Fourteen singing seniors of the Yale a cappella group the “Whiffenpoofs” visited the Archer School for Girls in January. The group of talented young men filled Archer’s Rose Room with both their voices and humor.
According to their website, the Whiffenpoofs are the oldest and self-proclaimed “best-known” collegiate a cappella group in the world. Founded in 1909, this century old traditional group is known globally. From China to Egypt to Ireland, the “Whiffs” are crossing the oceans one note at a time.
“What is a Whiffenpoof?” The Oracle asked a couple of the members. And even though they couldn’t tell us the full story we did get a better understanding—a Whiffenpoof is a “mythical creature” and “some kind of dragon fish” that, over a hundred years ago, Yale students joked about when coming up with a name. Not surprisingly, they even came up with a funny song, an adaption from a poem by Rudyard Kipling. The more in-depth story along with the song is on their website.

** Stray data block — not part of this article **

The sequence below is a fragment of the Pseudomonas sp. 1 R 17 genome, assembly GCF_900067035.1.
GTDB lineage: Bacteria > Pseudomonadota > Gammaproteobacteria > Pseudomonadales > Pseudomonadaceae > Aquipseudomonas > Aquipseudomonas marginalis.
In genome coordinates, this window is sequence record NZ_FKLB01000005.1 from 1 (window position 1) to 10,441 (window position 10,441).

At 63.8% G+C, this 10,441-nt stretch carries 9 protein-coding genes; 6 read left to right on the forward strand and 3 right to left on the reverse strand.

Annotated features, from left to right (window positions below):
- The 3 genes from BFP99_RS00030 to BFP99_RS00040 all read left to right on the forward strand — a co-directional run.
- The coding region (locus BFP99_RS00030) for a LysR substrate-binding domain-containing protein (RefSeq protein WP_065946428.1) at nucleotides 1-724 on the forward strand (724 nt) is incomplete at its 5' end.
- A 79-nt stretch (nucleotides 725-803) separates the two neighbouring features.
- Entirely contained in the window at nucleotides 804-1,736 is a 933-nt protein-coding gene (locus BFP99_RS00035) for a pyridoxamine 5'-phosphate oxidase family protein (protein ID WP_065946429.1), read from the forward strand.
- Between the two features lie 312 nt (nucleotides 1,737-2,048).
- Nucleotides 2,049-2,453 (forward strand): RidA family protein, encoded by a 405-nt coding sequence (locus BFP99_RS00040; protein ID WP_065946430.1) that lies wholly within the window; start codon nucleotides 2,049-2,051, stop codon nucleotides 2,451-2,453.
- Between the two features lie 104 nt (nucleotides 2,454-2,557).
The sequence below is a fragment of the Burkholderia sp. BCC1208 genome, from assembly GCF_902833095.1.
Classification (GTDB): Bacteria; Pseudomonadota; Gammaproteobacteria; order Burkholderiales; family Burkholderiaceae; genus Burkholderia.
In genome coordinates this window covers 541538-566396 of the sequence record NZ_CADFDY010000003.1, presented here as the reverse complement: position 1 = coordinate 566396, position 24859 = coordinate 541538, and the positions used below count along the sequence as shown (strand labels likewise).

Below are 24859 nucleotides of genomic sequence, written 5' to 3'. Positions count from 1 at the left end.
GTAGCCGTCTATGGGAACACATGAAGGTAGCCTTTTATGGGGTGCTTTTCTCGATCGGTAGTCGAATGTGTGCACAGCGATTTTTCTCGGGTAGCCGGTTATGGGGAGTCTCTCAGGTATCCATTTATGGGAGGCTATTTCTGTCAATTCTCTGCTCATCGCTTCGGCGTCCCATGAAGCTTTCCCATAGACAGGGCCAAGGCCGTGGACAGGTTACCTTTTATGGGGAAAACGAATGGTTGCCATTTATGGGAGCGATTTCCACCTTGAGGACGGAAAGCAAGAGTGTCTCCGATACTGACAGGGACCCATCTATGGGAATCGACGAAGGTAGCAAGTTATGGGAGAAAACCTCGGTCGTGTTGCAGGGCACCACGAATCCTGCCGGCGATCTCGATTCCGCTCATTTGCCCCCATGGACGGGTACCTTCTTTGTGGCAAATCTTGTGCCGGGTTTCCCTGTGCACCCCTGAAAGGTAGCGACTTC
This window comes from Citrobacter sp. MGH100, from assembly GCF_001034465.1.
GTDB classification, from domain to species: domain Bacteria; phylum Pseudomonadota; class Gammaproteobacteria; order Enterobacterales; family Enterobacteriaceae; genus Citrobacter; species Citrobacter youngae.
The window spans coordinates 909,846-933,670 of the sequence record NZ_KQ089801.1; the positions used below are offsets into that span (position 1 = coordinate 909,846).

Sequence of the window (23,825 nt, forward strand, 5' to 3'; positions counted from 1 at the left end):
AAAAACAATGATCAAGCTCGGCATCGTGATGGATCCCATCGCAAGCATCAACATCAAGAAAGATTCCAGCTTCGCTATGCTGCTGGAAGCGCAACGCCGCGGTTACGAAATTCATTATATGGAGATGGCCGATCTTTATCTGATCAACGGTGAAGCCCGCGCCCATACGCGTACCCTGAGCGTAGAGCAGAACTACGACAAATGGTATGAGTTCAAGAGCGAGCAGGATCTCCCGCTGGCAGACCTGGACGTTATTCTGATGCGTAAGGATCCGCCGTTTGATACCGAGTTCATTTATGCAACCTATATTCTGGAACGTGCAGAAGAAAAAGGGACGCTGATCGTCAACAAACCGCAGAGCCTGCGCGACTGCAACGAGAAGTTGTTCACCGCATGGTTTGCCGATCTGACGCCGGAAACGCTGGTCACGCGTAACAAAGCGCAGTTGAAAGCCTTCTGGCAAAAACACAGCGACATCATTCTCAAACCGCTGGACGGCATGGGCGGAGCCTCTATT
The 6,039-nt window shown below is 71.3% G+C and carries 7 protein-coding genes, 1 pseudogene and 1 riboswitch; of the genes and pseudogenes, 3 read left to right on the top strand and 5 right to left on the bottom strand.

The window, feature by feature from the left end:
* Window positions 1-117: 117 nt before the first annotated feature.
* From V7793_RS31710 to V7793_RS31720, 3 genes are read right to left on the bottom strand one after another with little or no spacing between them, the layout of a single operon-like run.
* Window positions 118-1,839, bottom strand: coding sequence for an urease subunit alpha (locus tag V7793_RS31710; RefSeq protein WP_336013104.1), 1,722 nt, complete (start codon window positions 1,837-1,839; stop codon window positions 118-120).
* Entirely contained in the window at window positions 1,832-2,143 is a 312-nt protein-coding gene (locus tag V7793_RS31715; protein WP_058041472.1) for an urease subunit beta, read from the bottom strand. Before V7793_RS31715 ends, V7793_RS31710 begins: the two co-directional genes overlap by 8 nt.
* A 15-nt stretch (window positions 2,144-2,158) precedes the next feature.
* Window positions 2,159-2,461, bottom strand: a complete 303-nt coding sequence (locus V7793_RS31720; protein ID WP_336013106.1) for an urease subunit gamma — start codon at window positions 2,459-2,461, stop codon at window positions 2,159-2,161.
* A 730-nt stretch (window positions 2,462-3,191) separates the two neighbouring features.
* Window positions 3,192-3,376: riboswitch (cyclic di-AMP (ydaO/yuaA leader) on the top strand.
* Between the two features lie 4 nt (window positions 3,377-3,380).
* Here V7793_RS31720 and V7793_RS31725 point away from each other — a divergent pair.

Of course, you don’t just show up to Yale as a freshman and say “Hey I want to travel the world and sing!”— it does not work that way. There are different singing groups on campus, but only senior men can audition to become a Whiffenpoof.
Taking a year off from college is a big deal, but this sacrifice is well worth the experience, according to a few current members that spoke to the Oracle. “One of the best things is being with such a great group of guys,” one Whiff said.
The 14 performers drew a crowd in Archer’s Rose Room of teachers, staff, and students. Theatre Teacher Reed Farley explained to the Oracle that the Whiffs reached out to Archer. One of the current members from Los Angeles has a connection with Coach Denny Lennon’s son and knew of Archer.
Even though there are currently four southern Californians in the group, the members reside in locations all across the nation. Some of the performers have been singing for as long as they can remember, and others have just recently found their talents in college. The Whiffs interviewed unanimously agreed that “a cappella is a big deal at Yale.”
While they range in experience, they come together in harmony on stage. “Their voices were great and inspired me to continue my singing career” said an Archer sophomore.